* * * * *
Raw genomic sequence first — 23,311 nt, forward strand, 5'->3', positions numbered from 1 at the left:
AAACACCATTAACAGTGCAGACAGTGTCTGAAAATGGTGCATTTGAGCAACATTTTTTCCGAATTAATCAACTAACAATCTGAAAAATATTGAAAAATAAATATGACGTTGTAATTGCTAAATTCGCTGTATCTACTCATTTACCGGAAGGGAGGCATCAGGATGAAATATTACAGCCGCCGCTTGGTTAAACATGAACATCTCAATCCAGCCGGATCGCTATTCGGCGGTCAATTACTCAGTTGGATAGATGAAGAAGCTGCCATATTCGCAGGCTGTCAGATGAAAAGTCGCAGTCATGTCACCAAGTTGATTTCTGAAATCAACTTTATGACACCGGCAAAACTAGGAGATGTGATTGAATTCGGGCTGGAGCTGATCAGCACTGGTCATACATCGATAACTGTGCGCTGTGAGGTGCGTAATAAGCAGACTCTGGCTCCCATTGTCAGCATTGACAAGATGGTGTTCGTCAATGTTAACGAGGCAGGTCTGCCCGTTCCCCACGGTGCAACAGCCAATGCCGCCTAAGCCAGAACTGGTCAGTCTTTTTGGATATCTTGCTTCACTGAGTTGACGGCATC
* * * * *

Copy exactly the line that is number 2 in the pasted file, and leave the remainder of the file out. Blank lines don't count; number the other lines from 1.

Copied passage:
AAACACCATTAACAGTGCAGACAGTGTCTGAAAATGGTGCATTTGAGCAACATTTTTTCCGAATTAATCAACTAACAATCTGAAAAATATTGAAAAATAAATATGACGTTGTAATTGCTAAATTCGCTGTATCTACTCATTTACCGGAAGGGAGGCATCAGGATGAAATATTACAGCCGCCGCTTGGTTAAACATGAACATCTCAATCCAGCCGGATCGCTATTCGGCGGTCAATTACTCAGTTGGATAGATGAAGAAGCTGCCATATTCGCAGGCTGTCAGATGAAAAGTCGCAGTCATGTCACCAAGTTGATTTCTGAAATCAACTTTATGACACCGGCAAAACTAGGAGATGTGATTGAATTCGGGCTGGAGCTGATCAGCACTGGTCATACATCGATAACTGTGCGCTGTGAGGTGCGTAATAAGCAGACTCTGGCTCCCATTGTCAGCATTGACAAGATGGTGTTCGTCAATGTTAACGAGGCAGGTCTGCCCGTTCCCCACGGTGCAACAGCCAATGCCGCCTAAGCCAGAACTGGTCAGTCTTTTTGGATATCTTGCTTCACTGAGTTGACGGCATC